soft skill are hard currency

In the age of AI soft skills are hard currency

Researchers and pundits in the media are predicting the advance of AI and automation with jobs tagged for disappearance. Andrew Ng suggested in 2016 If a typical person can do a mental task with less than one second of thought, we can probably automate it using AI either now or in the near future,”  As these technologies become more advanced and widely rolled out, humans will lose out to software. But in the age of AI, many roles requiring human qualities will come into their own.  What does this mean for women and the world of work in general, now that soft skills are hard currency?  

Stop calling them soft skills

I even think it’s time to stop calling them soft skills. In previous generations soft skills were not as highly valued as hard skills. As women entered the workplace in ever-increasing numbers their talents were considered to be in the areas of those unquantifiable intangibles such as empathy, communication, listening. This channelled them into pink functions quite often silos, which are removed from the decision-making centres. In recent years behavioural scientists started seeing the connection between soft skills and business success and gave them a bit of an upgrade.

Could it be that in the age of automation and AI, soft skills will even come into their own?

Fourth Revolution

The World Economic Forum published a list of the Top 10 Skills needed for the 4th Revolution. You can see the shift. One item I would query is that Active Listening has been dropped. I don’t understand that at all as from my perspective listening underpins all the other skills.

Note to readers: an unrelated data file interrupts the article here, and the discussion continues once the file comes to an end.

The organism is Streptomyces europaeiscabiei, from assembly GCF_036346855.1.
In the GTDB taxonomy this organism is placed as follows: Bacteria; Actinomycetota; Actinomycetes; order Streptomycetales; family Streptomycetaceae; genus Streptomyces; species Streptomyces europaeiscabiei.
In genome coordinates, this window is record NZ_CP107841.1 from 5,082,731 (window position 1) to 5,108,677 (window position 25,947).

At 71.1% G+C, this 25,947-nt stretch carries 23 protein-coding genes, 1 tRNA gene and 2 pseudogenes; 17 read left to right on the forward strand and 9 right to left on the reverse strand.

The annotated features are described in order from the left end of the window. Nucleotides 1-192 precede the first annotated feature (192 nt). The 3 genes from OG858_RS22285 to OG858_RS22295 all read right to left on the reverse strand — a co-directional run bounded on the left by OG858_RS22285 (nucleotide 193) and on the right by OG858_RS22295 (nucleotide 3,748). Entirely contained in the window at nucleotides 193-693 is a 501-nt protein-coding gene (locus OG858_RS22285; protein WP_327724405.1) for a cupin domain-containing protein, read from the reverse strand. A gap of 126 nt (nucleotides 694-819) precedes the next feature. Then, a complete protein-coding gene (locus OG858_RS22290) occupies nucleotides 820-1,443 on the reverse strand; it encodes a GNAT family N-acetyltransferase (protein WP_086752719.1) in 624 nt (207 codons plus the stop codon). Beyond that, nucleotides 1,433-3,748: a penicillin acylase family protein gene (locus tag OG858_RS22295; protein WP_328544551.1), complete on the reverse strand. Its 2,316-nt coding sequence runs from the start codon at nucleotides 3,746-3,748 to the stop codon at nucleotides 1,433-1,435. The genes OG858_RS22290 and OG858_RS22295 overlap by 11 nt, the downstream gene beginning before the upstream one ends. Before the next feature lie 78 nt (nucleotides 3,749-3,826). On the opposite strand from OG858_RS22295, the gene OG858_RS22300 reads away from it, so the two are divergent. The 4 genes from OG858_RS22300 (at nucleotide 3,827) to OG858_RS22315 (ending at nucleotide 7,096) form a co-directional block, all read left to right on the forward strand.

Jobs and soft skills

We are a long way away from any technology that can genuinely recognize human emotions and respond to them appropriately. Any job that requires emotional intelligence, critical and strategic thinking , vision and creativity are going to be protected in the short-term. Currently we are not at a point that AI and robots can automatically design their own upgrades and create responses to anticipated problems. At the moment they just report and record them. Will this change? Who knows.

In the meantime any job that requires empathy, sympathy, imagination and vision as well as risk assessment will require  so called soft skills. This could include primary care physicians, caregivers, coaches, therapists, social work, artists, photographers, entrepreneurs, activists, thought leaders are unlikely to be replaced by technology in the immediate future. Add to the list writers, engineers, inventors,  artists, musicians

We will still need a person to make data based decisions and judgements, even if they use software to manage their biases.

Business imperative

Soft skills are not just hard currency for individuals, but a business imperative. A study from  Korn Ferry Hay Group, used data from 55,000 professionals in 90 countries. The found that in 11 of 12 emotional intelligence competencies women outperformed men. Research from many sources from McKinsey to Sodexho indicates that emotional intelligence increases with gender balanced and diverse teams.

What is a real flip, for the first time, businesses should pay more attention listening to women, rather than trying to fix them. This what worries me about the WEF report.

Impact on talent management

The arrival of AI will mean that every element of the talent pipeline will be impacted. This will start at identifying talent and following through to promotion and leadership training. In an era when job obsolescence is inevitable, the focus of both individuals and organisations, even schools, has to be on developing soft skills.

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